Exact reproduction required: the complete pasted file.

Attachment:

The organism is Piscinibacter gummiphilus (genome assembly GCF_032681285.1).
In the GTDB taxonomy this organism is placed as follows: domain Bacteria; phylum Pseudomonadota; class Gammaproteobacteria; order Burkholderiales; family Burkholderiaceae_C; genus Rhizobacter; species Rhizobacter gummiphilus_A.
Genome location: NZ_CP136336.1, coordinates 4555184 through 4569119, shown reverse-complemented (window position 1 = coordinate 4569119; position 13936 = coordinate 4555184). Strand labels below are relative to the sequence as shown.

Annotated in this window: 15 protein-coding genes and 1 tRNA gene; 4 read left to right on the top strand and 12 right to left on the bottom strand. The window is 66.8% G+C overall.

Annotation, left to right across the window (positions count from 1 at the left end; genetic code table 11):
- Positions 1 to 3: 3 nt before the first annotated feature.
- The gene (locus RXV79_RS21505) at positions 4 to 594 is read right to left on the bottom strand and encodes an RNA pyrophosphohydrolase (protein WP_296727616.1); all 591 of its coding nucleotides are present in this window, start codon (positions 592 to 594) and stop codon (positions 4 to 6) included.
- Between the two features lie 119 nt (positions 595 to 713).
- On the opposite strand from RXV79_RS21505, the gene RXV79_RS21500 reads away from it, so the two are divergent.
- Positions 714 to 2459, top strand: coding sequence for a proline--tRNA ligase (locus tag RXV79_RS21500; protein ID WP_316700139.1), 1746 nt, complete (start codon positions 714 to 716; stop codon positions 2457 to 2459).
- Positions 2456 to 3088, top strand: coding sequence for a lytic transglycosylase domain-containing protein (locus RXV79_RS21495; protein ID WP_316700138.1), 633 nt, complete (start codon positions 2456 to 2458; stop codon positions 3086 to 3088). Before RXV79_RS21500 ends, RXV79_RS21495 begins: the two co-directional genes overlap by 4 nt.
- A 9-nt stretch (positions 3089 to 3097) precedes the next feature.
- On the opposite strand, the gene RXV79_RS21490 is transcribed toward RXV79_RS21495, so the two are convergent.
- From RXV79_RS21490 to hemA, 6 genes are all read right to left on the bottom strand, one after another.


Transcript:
The organism is Piscinibacter gummiphilus (genome assembly GCF_032681285.1).
In the GTDB taxonomy this organism is placed as follows: domain Bacteria; phylum Pseudomonadota; class Gammaproteobacteria; order Burkholderiales; family Burkholderiaceae_C; genus Rhizobacter; species Rhizobacter gummiphilus_A.
Genome location: NZ_CP136336.1, coordinates 4555184 through 4569119, shown reverse-complemented (window position 1 = coordinate 4569119; position 13936 = coordinate 4555184). Strand labels below are relative to the sequence as shown.

Annotated in this window: 15 protein-coding genes and 1 tRNA gene; 4 read left to right on the top strand and 12 right to left on the bottom strand. The window is 66.8% G+C overall.

Annotation, left to right across the window (positions count from 1 at the left end; genetic code table 11):
- Positions 1 to 3: 3 nt before the first annotated feature.
- The gene (locus RXV79_RS21505) at positions 4 to 594 is read right to left on the bottom strand and encodes an RNA pyrophosphohydrolase (protein WP_296727616.1); all 591 of its coding nucleotides are present in this window, start codon (positions 592 to 594) and stop codon (positions 4 to 6) included.
- Between the two features lie 119 nt (positions 595 to 713).
- On the opposite strand from RXV79_RS21505, the gene RXV79_RS21500 reads away from it, so the two are divergent.
- Positions 714 to 2459, top strand: coding sequence for a proline--tRNA ligase (locus tag RXV79_RS21500; protein ID WP_316700139.1), 1746 nt, complete (start codon positions 714 to 716; stop codon positions 2457 to 2459).
- Positions 2456 to 3088, top strand: coding sequence for a lytic transglycosylase domain-containing protein (locus RXV79_RS21495; protein ID WP_316700138.1), 633 nt, complete (start codon positions 2456 to 2458; stop codon positions 3086 to 3088). Before RXV79_RS21500 ends, RXV79_RS21495 begins: the two co-directional genes overlap by 4 nt.
- A 9-nt stretch (positions 3089 to 3097) precedes the next feature.
- On the opposite strand, the gene RXV79_RS21490 is transcribed toward RXV79_RS21495, so the two are convergent.
- From RXV79_RS21490 to hemA, 6 genes are all read right to left on the bottom strand, one after another.